Robots and Their Impact on Outsourcing

Science fiction has long tried to predict how robots will eventually infiltrate the world as we know it, taking care of everyday tasks and replacing human busywork.

Such items as sorting, compiling, and distributing goods can easily be accomplished by non-humans, as many modern processes have shown. But what does this mean for outsourcing? Will automation completely replace the need for human workers?

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The Human Touch

The answer is much too complicated to merit a simple “yes” or “no.” Rather than walking, talking, humanistic robots, businesses today are facing a transition from process automation, which removes a need to have a physical presence on the manufacturing floor.

When software can eliminate the need for a human to serve as a middleman, a product or service can be created at a fraction of the cost.

However, software still fails to provide the level of human logic required for certain processes. While software might reduce the need for a person to conduct a mundane, repetitive task, a person will still need to be involved for many higher-level processes.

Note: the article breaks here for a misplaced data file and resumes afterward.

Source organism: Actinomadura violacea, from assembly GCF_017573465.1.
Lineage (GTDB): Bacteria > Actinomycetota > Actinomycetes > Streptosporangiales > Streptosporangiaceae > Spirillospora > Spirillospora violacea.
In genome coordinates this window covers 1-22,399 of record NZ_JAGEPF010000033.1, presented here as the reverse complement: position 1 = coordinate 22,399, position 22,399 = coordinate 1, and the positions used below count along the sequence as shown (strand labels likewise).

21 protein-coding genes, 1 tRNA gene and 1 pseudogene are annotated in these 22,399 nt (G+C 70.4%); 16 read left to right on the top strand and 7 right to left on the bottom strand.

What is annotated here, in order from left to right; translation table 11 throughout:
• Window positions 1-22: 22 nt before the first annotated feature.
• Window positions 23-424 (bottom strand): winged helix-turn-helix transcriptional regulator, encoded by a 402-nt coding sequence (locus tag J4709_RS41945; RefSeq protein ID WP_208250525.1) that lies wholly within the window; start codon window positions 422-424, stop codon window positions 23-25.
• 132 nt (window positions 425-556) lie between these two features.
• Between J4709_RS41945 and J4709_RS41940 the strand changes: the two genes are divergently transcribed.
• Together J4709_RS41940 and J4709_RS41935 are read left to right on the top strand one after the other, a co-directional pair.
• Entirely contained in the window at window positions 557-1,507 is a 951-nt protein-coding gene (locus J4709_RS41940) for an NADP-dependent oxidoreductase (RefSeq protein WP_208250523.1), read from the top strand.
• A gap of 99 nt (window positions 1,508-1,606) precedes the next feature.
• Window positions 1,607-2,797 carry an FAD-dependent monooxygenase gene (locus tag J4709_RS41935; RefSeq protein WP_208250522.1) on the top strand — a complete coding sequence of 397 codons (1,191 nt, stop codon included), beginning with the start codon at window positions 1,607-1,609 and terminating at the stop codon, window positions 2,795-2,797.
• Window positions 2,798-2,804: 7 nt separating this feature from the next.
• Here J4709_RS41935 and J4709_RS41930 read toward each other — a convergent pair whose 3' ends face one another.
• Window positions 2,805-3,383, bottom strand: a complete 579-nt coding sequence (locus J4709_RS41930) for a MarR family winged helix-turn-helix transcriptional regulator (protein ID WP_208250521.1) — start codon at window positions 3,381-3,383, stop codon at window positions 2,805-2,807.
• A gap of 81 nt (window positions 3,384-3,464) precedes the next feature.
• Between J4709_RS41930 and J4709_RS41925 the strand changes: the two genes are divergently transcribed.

In other words, gone are the days when a bank will require a teller to manually sort through payments each day, but humans will still be needed to determine whether a customer qualifies for a loan, provide high-quality customer service, and manage the “human” aspects of banking.

Here Come the Robots

In his article, Here Come the Robots: The Emergence of Robotic Process Automation and the Beginning of the End of Outsourcing As We Know It, Frank Casale states his belief that robotic process automation will have a dramatic impact on outsourcing as we know it today. Businesses will be able to immediately save 25-40 percent on labor costs by making the switch, Casale states, which will be attractive to budget-conscious companies.

The good news is, these changes will be gradual over the next decade or so. During that time, ISSPs have a prime opportunity to help outsourcing service providers become more sophisticated in their offerings to take over those processes that require the human touch.